Let’s cut out some of the noise on relationship advice. Love and connection is not about hard work. It is about communication, affection, kindfulness (yes, kindfulness- it’s not a typo), and energy. All those lifehacks, lists and advice from friends can be simplified into one of these 4 ideas. When we understand and navigate relationships with these big picture ideas, we can avoid getting bogged down in too many details and getting stuck on where to start. This helps us be ourselves in our relationship growth, which helps us to be connected.
To keep things simple, we will start by tackling the idea of communication. Here’s our big ideas on communication:
One, communication is simply the action of sending and receiving messages between you and your partner. We don’t have 100% control over how our messages get received. How we send our messages and our willingness to receive them kindly does matter.
Two, our actions and body language send messages too- sometimes even more strongly than our words. This means that we can accidentally send a message with our body before our mouth.
Three, being curious in communication can make it collaborative rather than adversarial. That’s a ‘hurray’ because teamwork makes the dream work (total cheese… but true).
How exciting is it to think that communication is as simple as just sending and receiving messages? This means that ‘good’ communication is really as simple as two people being successful at getting each other’s messages and sending something back that is equally as well received. By ‘well received’, I mean understood and accepted. But how do we do that? Surprisingly, a lot of people already know how they like to receive their messages and can probably tell you about (if you asked). Some people want a message that is short and clear. These partners don’t necessarily need all the softening words or added examples (at least not right away). Other people are totally opposite and would like all the appropriate ‘therapy’ words to be used and delivered with a neutral, understanding voice and supporting examples. And there is also everyone is between. Remember that no one is perfect and picking just one small change at a time works best. So, step one to boosting communication is asking each other what works best for exchanging messages and what could be tweaked.
Besides our actual spoken words, it can be surprising how much more powerful our actions and body language can sometimes speak for us. Our body language can play a big part in how our messages are interpreted. For example, if you and your love are trying to solve a problem and one of you gives a suggestion, if the other one rolls their eyes before they use their words, the message that the suggestion is lame has already been delivered. Any words after this are now being received through the lens of ‘your idea is lame’. That does not set the stage for open minds or hearts or collaboration. So, let’s set the stage by choosing and using our most kindful (kind and mindful) body language. For some couples, this could be standing in a hug or sitting openly and relaxed towards each other or making eye contact over the dinner table. If you’re not sure what your kindful body language might be, think of what your body does when you’re sharing messages about exciting news or telling your partner how much you love them. These are times that you are just naturally being present and openhearted (that’s being kindful). So, step two to boosting communication is being aware of our body language and trying out some kindful body postures.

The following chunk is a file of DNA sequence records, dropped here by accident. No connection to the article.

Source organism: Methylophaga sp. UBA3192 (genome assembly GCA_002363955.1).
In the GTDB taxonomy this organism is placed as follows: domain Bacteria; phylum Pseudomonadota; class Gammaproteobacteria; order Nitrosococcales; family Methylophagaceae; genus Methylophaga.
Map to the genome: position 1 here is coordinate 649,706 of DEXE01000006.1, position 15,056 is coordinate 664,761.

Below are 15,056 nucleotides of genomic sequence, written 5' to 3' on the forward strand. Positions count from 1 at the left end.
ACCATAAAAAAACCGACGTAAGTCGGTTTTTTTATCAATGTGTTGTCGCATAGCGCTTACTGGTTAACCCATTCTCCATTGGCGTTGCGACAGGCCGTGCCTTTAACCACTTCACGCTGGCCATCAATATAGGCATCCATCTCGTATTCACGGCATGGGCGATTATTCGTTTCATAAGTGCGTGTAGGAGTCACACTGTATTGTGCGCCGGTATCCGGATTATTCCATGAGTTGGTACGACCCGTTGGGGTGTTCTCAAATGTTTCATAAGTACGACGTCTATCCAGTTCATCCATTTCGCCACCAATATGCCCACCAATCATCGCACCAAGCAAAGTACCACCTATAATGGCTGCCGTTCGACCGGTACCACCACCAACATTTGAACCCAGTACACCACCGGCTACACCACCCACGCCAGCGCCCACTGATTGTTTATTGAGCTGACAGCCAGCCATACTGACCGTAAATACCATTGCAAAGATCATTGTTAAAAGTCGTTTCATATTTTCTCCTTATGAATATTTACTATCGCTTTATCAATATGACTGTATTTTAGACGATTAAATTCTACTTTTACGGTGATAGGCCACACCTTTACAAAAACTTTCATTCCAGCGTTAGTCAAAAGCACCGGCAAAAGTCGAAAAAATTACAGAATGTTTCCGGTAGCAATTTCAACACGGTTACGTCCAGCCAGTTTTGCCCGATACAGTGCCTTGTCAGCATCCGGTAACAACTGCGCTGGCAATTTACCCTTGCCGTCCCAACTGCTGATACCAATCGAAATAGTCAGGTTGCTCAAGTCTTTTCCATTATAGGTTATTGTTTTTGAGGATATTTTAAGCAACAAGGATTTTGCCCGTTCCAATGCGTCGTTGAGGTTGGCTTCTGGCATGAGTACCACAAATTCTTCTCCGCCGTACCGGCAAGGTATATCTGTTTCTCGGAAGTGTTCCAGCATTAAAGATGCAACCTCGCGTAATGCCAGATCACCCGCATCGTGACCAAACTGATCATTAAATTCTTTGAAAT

An often overlooked piece to successfully exchanging our messages with each other is curiosity! When we first start getting romantic with someone curiosity fuels us to chat with them, ask them questions, or even spend time with them in their daily routines. We want to know this person! Then for some weird reason, we eventually start to think that we do know that person and we lose our curiosity. But everyone has new thoughts and experiences and is an ever-growing human being. This means that instead of assuming that we know 100% what our partner’s ideas and responses are to everything, let’s be curious about what they could be. Let’s ask questions that are curious rather than leading. Let’s receive their message with curious ears that are actually listening instead of just assuming and jumping ahead. Being curious about their opinions and ideas is like brainstorming in groupwork, we are just getting ideas out there and expanding on them together- there’s no right or wrong ideas. Together you can sort through them. Together you can be curious about each possibility. This takes away the adversarial nature that one person’s idea was the right one or won in the problem solving. If there is a communication ‘winner’ in the relationship, then there is a loser and since no one wants to be the loser there must be a fight to find the winner. Love is a collaborative game not a competitive one. So, step three in boosting your communication is being curious about each other.
Remember, if how you are exchanging messages together needs some tweaking or changing, that is growth. No one is wrong. Trying to adjust and collaborate together is the big picture key to communication. Little tweaks along the way lead to better and more fulfilling communication the longer your relationship grows.